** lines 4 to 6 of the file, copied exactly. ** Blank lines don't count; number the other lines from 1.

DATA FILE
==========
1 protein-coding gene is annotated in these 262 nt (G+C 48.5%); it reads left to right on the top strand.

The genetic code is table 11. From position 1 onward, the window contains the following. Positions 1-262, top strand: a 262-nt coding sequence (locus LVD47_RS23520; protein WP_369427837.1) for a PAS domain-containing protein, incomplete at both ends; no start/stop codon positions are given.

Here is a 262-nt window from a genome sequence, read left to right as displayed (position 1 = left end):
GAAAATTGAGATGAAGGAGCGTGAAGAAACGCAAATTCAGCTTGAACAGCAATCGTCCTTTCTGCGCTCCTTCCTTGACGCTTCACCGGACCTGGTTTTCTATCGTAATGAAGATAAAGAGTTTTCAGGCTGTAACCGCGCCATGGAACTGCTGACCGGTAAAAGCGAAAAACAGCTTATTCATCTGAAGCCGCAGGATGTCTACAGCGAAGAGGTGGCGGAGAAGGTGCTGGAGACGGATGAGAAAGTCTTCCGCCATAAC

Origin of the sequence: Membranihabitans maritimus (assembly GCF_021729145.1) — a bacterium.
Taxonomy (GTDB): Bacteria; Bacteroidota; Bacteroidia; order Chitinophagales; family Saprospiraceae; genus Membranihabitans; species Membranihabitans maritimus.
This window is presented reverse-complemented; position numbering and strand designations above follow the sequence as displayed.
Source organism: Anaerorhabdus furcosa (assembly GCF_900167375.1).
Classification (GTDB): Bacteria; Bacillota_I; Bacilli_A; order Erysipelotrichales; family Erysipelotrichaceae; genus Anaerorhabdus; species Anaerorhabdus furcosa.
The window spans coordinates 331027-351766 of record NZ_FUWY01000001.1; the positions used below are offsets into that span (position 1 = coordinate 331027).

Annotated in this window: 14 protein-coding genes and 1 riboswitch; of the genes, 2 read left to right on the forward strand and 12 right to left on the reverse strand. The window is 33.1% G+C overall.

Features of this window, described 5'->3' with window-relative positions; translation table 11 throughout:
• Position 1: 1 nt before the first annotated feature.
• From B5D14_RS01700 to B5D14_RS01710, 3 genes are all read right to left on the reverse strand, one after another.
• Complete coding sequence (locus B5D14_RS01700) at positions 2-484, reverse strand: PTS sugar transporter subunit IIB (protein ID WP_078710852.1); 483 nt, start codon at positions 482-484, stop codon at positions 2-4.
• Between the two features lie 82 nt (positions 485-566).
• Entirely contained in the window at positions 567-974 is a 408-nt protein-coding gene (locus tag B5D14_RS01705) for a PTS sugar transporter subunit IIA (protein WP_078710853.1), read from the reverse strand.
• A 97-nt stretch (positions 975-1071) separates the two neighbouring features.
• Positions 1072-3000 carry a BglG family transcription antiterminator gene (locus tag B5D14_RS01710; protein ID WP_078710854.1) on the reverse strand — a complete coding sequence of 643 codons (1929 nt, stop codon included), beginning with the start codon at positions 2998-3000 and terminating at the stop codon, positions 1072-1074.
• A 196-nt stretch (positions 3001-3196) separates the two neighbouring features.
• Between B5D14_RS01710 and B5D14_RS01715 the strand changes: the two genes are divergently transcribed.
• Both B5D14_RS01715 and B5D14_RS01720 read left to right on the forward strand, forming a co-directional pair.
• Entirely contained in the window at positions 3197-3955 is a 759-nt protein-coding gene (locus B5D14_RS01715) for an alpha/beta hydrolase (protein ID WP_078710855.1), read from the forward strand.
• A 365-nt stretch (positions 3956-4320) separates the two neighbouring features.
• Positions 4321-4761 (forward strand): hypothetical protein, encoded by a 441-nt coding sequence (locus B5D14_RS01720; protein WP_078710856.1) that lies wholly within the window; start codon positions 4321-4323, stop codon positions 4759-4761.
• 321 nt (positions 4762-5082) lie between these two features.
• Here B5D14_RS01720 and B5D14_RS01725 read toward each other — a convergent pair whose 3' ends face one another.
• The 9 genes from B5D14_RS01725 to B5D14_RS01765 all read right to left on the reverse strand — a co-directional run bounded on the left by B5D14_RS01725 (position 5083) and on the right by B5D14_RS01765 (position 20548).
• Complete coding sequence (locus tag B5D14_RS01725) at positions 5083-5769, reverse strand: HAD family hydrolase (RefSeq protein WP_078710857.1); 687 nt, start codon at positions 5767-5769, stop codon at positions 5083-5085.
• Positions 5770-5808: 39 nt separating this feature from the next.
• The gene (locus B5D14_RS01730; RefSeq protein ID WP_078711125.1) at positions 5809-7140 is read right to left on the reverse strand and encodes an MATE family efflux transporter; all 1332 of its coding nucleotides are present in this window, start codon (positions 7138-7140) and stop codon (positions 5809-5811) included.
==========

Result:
GAAAATTGAGATGAAGGAGCGTGAAGAAACGCAAATTCAGCTTGAACAGCAATCGTCCTTTCTGCGCTCCTTCCTTGACGCTTCACCGGACCTGGTTTTCTATCGTAATGAAGATAAAGAGTTTTCAGGCTGTAACCGCGCCATGGAACTGCTGACCGGTAAAAGCGAAAAACAGCTTATTCATCTGAAGCCGCAGGATGTCTACAGCGAAGAGGTGGCGGAGAAGGTGCTGGAGACGGATGAGAAAGTCTTCCGCCATAAC

Origin of the sequence: Membranihabitans maritimus (assembly GCF_021729145.1) — a bacterium.
Taxonomy (GTDB): Bacteria; Bacteroidota; Bacteroidia; order Chitinophagales; family Saprospiraceae; genus Membranihabitans; species Membranihabitans maritimus.